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January 9, 2019

Empatica secures FDA clearance for paediatric use of epilepsy smartband

Massachusetts Institute of Technology (MIT) Media Lab spin-off, Empatica, has received the US Food and Drug Administration (FDA) 510(k) clearance for the use of its Embrace epilepsy smartband for children.

Massachusetts Institute of Technology (MIT) Media Lab spin-off, Empatica, has received the US Food and Drug Administration (FDA) 510(k) clearance for the use of its Embrace epilepsy smartband for children.

Embrace is designed to detect patterns in motion and physiological signals related to generalised tonic-clonic seizures. The smartband instantly notifies caregivers.

The signal seizure monitoring device has already secured the FDA clearance for use in adults.

Embrace is powered by artificial intelligence (AI) technology and leverages advanced machine learning to detect seizures.

It uses electrodermal activity (EDA) to measure several seizure indicators and quantify physiological changes related to the sympathetic nervous system activity.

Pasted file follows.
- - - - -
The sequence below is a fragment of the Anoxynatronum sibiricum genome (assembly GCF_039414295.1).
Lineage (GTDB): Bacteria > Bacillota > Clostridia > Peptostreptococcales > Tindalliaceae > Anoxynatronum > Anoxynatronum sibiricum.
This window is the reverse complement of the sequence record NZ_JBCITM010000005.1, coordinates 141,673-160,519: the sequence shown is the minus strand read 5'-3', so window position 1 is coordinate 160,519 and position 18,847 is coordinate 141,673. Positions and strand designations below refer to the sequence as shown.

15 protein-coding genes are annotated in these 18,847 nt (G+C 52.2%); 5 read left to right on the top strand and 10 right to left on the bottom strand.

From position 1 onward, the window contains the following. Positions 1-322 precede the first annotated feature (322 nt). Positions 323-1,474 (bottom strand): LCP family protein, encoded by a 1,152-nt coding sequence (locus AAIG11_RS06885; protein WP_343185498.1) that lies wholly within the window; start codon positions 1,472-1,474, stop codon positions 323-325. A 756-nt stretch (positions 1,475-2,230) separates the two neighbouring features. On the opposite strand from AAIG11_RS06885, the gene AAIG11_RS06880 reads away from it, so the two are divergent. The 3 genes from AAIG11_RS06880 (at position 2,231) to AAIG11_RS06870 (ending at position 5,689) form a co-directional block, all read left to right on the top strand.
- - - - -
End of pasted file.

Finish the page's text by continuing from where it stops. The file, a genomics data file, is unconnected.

“Embrace improves the likelihood that a trusted caregiver will be there during the critical moments after a seizure happens.”

Empatica co-founder Rosalind Picard said: “We are so happy to provide Embrace with FDA’s formal clearance of its use by pediatric subjects aged 6-21. Embrace improves the likelihood that a trusted caregiver will be there during the critical moments after a seizure happens. Having somebody present is associated with better health outcomes.”

Embrace was clinically tested at an Epilepsy Monitoring Unit (EMU) in a total of 141 epilepsy patients, including 80 paediatric participants aged 6-21 years and 61 adults.

Results showed that the smartband was able to detect 53 out of 54 generalised tonic-clonic seizures with 98% accuracy rate.

Previous research found that 25% of the epilepsy patients have generalised tonic-clonic seizures, which could lead to sudden unexpected death in epilepsy (SUDEP).

Though seizure medication is considered as the best approach to prevent SUDEP, approximately 33% of patients’ seizures are not controlled by drugs.

Empatica further noted that the risk of SUDEP is lowered in generalised tonic-clonic seizures patients if somebody is available with the patient when the seizure occurs.

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